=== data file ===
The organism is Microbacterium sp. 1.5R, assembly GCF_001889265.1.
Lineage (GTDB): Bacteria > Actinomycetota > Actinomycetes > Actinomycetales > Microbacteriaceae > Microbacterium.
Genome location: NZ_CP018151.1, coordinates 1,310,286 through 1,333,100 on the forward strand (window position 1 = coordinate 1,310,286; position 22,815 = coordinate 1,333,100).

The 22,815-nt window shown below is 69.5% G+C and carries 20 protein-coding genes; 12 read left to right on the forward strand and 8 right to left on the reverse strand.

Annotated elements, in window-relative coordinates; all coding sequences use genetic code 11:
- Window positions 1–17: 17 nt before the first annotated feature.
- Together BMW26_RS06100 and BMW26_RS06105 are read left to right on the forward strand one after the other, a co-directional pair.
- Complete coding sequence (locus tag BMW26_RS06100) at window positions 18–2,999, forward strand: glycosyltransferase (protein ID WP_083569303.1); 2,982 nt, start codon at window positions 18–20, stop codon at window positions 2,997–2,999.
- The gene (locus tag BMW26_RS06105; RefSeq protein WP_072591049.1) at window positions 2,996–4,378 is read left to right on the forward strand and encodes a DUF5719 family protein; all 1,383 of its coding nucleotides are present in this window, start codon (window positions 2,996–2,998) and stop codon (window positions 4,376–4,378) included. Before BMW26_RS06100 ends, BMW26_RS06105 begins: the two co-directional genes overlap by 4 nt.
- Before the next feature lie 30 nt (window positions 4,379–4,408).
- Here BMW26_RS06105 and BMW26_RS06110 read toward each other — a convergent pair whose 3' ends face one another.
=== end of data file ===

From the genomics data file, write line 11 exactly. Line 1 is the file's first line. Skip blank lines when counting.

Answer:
- Here BMW26_RS06105 and BMW26_RS06110 read toward each other — a convergent pair whose 3' ends face one another.